(Pelham, Alabama) — The classic hardcover version of the 71st-edition Guide Book of United States Coins (the hobby’s popular “Red Book”) celebrates the 225th anniversary of federal coinage in Philadelphia. On its back cover is a commemorative gold-foil portrait of David Rittenhouse, first director of the United States Mint, who was appointed by President George Washington in 1792. In addition to being the Mint’s first director, Rittenhouse was renowned as an astronomer, inventor, clockmaker, mathematician, surveyor, professor, public official, and crafter of scientific instruments. The first coinage under the Mint Act of 1792 consisted of half dismes (small five-cent coins made of silver), followed by copper half cents and large cents issued for circulation in 1793. Every copy of this year’s hardcover Red Book features the special portrait honoring David Rittenhouse and celebrating 225 years of U.S. Mint coinage.
Throughout this year, the United States Mint is celebrating the 225th anniversary of the 1792 congressional act, which also established the first Mint facility, in Philadelphia. Its social-media pages share factoids and human-interest stories (#MintMoments). Facebook and Twitter followers can search the hashtag #USMint225. The Mint’s YouTube page (youtube.com/user/USMINT) features videos of historical footage comparing old coin-production processes to those of the modern day.
Early in 2017 the Philadelphia Mint released Lincoln cents with a P mintmark—the first time a Philadelphia mintmark has ever been used for a one-cent coin—to celebrate the mint’s 225 years. In April the Mint released its 2017 high-relief .9999 fine gold American Liberty coin, with raised edge lettering (225th ANNIVERSARY) and the dual dates 1792 and 2017. Later in the year the Mint will offer silver medal versions of the same design in four different formats, one struck at each of three Mint facilities (Denver, San Francisco, and West Point) and two formats struck at Philadelphia.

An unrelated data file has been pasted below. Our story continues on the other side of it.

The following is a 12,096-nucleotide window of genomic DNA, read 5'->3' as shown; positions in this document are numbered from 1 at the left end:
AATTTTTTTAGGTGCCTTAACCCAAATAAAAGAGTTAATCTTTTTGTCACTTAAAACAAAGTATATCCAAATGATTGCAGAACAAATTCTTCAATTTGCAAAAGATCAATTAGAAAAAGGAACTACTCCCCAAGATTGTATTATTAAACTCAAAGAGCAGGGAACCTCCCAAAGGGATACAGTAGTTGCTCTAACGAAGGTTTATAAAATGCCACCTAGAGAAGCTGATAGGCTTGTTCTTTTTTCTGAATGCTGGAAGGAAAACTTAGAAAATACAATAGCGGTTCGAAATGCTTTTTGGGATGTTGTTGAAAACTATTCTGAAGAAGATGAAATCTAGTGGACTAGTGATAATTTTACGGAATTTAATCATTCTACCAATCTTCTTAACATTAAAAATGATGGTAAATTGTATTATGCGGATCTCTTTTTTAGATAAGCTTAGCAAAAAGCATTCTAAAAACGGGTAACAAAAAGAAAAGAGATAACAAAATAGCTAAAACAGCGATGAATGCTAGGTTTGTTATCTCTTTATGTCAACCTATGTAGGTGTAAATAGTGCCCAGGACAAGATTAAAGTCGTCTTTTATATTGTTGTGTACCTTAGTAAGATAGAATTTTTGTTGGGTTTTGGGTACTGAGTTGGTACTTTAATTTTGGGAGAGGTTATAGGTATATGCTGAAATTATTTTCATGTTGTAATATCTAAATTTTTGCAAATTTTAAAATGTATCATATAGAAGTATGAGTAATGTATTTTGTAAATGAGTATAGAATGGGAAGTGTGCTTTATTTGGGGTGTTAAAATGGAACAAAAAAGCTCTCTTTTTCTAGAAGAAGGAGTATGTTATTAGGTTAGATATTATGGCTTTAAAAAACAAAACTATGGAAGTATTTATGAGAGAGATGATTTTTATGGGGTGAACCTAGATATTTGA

The 71st-edition Red Book covers all of the Mint’s coins going back to 1792, including such popular issues as Indian Head cents, Wheat cents, Buffalo nickels, Mercury dimes, Liberty Walking half dollars, Morgan silver dollars, and gold coins up to the $20 double eagle. Its coverage of modern coinage includes the newest commemorative issues, and circulating coins from Lincoln cents to America the Beautiful quarters and Native American dollars.
Other sections explore in detail colonial and early American coins and tokens; Proof and Mint sets; die varieties; Civil War tokens; private and territorial gold; Puerto Rican, Philippine, and Hawaiian coins; error coins; silver, gold, and platinum bullion; and other series in American numismatics.
The 71st-edition Red Book debuted March 30 at the Whitman Coin and Collectibles Expo in Baltimore. It is now available online (including from www.Whitman.com) and from booksellers and hobby shops nationwide, in several formats. The commemorative hardcover version with David Rittenhouse’s portrait retails for $17.95.
464 pages, full color
By R.S. Yeoman; senior editor Kenneth Bressett; research editor Q. David Bowers;
valuations editor Jeff Garrett
$19.95 spiralbound hardcover
$29.95 Large Print Edition
$49.95 expanded Deluxe Edition (1,504 pages)